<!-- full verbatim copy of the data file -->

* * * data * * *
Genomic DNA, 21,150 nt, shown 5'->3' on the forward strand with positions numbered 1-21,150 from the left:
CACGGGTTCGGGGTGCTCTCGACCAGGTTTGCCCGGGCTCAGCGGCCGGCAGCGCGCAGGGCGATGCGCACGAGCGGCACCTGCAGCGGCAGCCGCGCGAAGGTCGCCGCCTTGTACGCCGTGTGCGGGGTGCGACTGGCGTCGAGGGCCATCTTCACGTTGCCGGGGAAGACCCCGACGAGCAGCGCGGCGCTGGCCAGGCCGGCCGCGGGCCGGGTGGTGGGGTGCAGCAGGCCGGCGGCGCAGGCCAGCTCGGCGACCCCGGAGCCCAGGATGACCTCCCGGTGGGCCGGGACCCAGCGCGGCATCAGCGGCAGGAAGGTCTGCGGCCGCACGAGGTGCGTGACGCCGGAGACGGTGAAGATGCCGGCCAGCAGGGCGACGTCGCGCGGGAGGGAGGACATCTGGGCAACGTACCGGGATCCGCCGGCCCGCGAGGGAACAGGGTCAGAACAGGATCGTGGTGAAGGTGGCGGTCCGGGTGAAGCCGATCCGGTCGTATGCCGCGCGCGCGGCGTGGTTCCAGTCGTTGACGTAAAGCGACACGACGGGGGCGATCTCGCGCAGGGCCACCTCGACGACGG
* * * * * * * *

Genomic DNA, 21,150 nt, shown 5'->3' on the forward strand with positions numbered 1-21,150 from the left:
CACGGGTTCGGGGTGCTCTCGACCAGGTTTGCCCGGGCTCAGCGGCCGGCAGCGCGCAGGGCGATGCGCACGAGCGGCACCTGCAGCGGCAGCCGCGCGAAGGTCGCCGCCTTGTACGCCGTGTGCGGGGTGCGACTGGCGTCGAGGGCCATCTTCACGTTGCCGGGGAAGACCCCGACGAGCAGCGCGGCGCTGGCCAGGCCGGCCGCGGGCCGGGTGGTGGGGTGCAGCAGGCCGGCGGCGCAGGCCAGCTCGGCGACCCCGGAGCCCAGGATGACCTCCCGGTGGGCCGGGACCCAGCGCGGCATCAGCGGCAGGAAGGTCTGCGGCCGCACGAGGTGCGTGACGCCGGAGACGGTGAAGATGCCGGCCAGCAGGGCGACGTCGCGCGGGAGGGAGGACATCTGGGCAACGTACCGGGATCCGCCGGCCCGCGAGGGAACAGGGTCAGAACAGGATCGTGGTGAAGGTGGCGGTCCGGGTGAAGCCGATCCGGTCGTATGCCGCGCGCGCGGCGTGGTTCCAGTCGTTGACGTAAAGCGACACGACGGGGGCGATCTCGCGCAGGGCCACCTCGACGACGG